I’m glad to hear that your office supply provision works for you. I wish it could work for us, and perhaps when the 60% of my student worker budget that was cut in the last three years is restored, I will be able to afford to offer these kindnesses again. For now, as I was pointing out above, I can’t. Those of you who keep telling me about how well it works for you seem to be missing the point that it does not, actually, work for us right now. I’m glad for you, and a bit jealous. I wish.


  18. My concern is also with the tone (both of the letter and the blog post, which, for all I know, this student has viewed), and I wonder if this student is ever going to ask for help at the library again. I think you’ve put out a candle with a cannonball here. I get the snotty sense of entitlement, and I don’t like it, but on some level college students come by this honestly. They, or someone on their behalf, pays tens of thousands of dollars in tuition, plus additional thousands for textbooks. They lack fully developed brains, they’re impulsive. I view these factors as structural impediments to polite behavior. And so I’m torn between grabbing the reins and calmly explaining policies. From where I sit, this was a rough way to do the former, and could have used more of the latter. That being said, I appreciate that this situation was blogged, and the continued discussion. It goes beyond tape and clearly touched a nerve. Thanks.


  19. “They, or someone on their behalf, pays tens of thousands of dollars in tuition, plus additional thousands for textbooks. They lack fully developed brains, they’re impulsive. I view these factors as structural impediments to polite behavior.”

    Oh, man, I read this and all I can think is “NO.” I refuse to become an apologist for declining standards of behavior, and paying money to an institution for an explicit set of services does not make it okay to rudely demand the moon on a platter with stars as garnish. Nor does the concept “students are on average 20 years old and 20-year-olds aren’t real people” fly with me as an excuse. Many of our students — MOST, even — are polite, engaged, friendly, remarkable, and fascinating people. I prefer to uphold that standard.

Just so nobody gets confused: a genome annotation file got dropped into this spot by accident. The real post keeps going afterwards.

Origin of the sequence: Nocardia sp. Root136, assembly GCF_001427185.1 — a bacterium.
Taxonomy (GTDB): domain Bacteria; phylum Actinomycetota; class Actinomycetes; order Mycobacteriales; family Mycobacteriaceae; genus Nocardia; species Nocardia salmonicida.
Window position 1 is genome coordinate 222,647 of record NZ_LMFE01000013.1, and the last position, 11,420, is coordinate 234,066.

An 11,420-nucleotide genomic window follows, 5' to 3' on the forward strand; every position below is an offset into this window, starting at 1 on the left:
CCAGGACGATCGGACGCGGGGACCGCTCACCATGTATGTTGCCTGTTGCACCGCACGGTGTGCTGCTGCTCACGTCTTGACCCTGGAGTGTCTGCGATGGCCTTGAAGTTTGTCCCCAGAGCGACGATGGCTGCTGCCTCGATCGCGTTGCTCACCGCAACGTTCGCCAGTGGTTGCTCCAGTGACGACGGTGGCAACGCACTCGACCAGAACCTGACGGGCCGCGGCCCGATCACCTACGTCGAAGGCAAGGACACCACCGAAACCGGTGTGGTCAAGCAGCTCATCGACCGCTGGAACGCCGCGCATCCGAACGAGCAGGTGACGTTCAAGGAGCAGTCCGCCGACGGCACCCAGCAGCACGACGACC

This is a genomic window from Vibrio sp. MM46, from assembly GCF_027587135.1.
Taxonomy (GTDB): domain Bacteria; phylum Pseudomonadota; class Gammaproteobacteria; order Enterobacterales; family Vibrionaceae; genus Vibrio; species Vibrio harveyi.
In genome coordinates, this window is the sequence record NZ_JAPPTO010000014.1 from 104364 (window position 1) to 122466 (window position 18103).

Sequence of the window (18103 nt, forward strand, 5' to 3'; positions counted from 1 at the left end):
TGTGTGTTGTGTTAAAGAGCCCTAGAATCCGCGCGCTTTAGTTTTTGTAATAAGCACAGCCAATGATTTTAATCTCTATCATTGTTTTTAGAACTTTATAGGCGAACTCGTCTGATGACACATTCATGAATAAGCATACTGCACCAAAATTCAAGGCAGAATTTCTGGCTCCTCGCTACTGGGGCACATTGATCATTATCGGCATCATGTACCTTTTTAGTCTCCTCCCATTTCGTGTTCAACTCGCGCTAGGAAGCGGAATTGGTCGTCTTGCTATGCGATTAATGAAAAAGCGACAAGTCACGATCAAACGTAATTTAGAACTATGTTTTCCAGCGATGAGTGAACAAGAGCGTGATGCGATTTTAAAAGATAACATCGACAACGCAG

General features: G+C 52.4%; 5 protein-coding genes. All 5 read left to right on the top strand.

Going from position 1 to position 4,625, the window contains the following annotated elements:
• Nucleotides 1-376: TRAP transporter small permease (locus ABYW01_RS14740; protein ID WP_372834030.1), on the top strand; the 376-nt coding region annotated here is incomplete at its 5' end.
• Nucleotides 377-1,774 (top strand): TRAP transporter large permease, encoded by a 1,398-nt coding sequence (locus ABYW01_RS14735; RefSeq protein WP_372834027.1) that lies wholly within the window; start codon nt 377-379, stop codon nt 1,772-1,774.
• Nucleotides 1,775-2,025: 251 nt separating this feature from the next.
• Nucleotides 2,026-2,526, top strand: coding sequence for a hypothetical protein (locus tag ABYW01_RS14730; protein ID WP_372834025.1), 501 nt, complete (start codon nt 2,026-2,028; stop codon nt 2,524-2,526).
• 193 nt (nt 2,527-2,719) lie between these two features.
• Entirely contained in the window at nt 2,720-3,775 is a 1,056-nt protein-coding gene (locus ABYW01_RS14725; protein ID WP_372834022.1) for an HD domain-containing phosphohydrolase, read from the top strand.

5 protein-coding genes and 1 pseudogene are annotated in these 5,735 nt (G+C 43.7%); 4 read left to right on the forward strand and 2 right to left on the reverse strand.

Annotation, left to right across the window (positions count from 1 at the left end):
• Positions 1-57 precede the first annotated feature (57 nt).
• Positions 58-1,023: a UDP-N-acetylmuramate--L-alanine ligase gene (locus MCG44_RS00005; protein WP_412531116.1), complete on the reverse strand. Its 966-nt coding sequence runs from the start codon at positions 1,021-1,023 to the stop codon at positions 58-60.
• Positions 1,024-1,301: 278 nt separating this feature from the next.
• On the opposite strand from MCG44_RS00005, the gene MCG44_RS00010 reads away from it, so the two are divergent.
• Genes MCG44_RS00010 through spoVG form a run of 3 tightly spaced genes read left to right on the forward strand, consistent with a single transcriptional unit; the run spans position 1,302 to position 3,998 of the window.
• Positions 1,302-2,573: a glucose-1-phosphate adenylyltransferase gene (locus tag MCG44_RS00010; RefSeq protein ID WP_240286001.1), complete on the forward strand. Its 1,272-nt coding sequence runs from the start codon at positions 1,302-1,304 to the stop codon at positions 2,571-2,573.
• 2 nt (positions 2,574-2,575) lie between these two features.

I also continue to wonder why being straightforward and honest is such an affront to so many. I suspect the answer is always going to be “personality types” and “professional norms”. Oh well.


  20. “I also continue to wonder why being straightforward and honest is such an affront to so many. I suspect the answer is always going to be “personality types” and “professional norms.”

    Two words: Conflict Avoidance.

    I think most people hate conflict and many times straightforward and honest is uncomfortable and makes for conflict. I also think as a profession we want to be accommodating, helpful and say yes as much as possible.


  21. in re: conflict avoidance, I had a not-here conversation this afternoon on this topic, and the upshot was that someone was making the argument that by giving as much information as I did, I simply invited further argument from the student in question, and therefore I should simply have said “no”.

    Well, sure, that’s one way to avoid conflict, but I don’t like or want to be that kind of nuance-free authoritarian. “Because I said so” is a terrible answer, so I choose to provide reasons when I can. Which, yes, does invite debate and discussion.

    And, for those who have commented on how the student may have seen my snarky comments on entitlement here, sure. She may have. And if she chooses to make an appointment to talk with me, I’ll talk with her about my perceptions of the way she chose to approach this communication, the ways she has interacted with library staff, and why I responded as I did. If she took issue with what I wrote here, I’d own it, as I would request that she own the things she’s said. All communication is a two-way street.

    If I were afraid of that kind of communication, would I post shit like this on the internet? <—- the answer is no.


  22. Jenica,

    I love reading your blog and absolutely loved your concrete, precise, and adult email to a very childish note by a student. We oftentimes ignore these notes and that’s the worst possible response. A calm and measured response (which I very much believe your is) is the best reaction.

    Also, I don’t think anyone’s addressed this, but we tend to only refer to women being honest and straightforward as “snarky” when we disagree with the approach. You’re not snarky, you’re honest and handling the situation.